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At the Lake Union Leadership Training, Stephen Bralley (above), along with Dr. Leisa Standish, secondary/elementary directors, from the North American Division presented on “Standards-based Education,” engaging attendees in a project-based learning activity. | Photos by Felicia Tonga Taimi    

May 4, 2020

Noticing critical shortage of education leaders, Lake Union provides training

'We need to prepare young people to step up to these roles.'

Superintendents, full-time principals, Andrews University Education faculty and lead teachers from each conference gathered at the Lake Union Feb. 18-19 for professional development workshops.

On February 18, Stephen Bralley and Dr. Leisa Standish, secondary/elementary directors, from the North American Division presented on “Standards-based Education,” engaging attendees in a project-based learning activity.  Dr. Robert Jackson presented via Zoom on “Becoming the Educator They Need:  Strategies, Mindsets, and Beliefs for Supporting Male Black and Latino Students.”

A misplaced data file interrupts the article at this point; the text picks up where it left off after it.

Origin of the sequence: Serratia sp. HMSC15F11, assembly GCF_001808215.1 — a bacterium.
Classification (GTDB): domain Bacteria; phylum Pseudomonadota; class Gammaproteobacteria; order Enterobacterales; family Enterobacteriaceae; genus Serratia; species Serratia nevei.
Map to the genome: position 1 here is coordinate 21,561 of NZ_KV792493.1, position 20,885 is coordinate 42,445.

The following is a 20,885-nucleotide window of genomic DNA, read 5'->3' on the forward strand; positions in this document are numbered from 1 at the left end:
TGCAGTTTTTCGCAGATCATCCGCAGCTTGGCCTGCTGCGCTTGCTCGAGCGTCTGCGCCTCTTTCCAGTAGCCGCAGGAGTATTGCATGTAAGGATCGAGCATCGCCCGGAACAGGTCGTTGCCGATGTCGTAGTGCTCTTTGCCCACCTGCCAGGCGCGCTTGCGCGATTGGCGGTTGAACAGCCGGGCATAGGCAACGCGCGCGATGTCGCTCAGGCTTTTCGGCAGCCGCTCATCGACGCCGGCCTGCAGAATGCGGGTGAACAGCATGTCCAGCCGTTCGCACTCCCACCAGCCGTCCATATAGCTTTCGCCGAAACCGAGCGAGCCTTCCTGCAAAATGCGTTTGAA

On February 19, Nicole Mattson shared on “Celebrating, Encouraging, and Preparing All Learners for His Service.”  Samples of the new elementary math curriculum, Big Ideasalong with a virtual presentation took place in the afternoon. 

 

The leadership training initiative began five years ago when the Lake Union Education Department realized a need to avert a critical shortage of educational administrators.

Linda Fuchs, Lake Union Education director, says this need is playing out right now across our territory. For instance, Indiana has been searching for someone to fill the role of superintendent for almost a year.

“When I sit at the leadership table, I often see people in their 50s and 60s,” she said. “We need to prepare young people to step up to these roles. Lake Union Leadership Councils are geared toward strengthening our current leaders and preparing our future leaders.”

The Lake Union also is sponsoring teachers interested in being future administrators to get a master’s degree in Educational Leadership.

Teachers are responding positively to the training, Fuchs said, “After the speaker who shared about multicultural sensitively, a teacher told me, ‘I never thought my church would talk about this.’ She was so grateful we had a speaker on this topic.”

The leadership training takes place twice a year; the next one is slated for Sept. 21.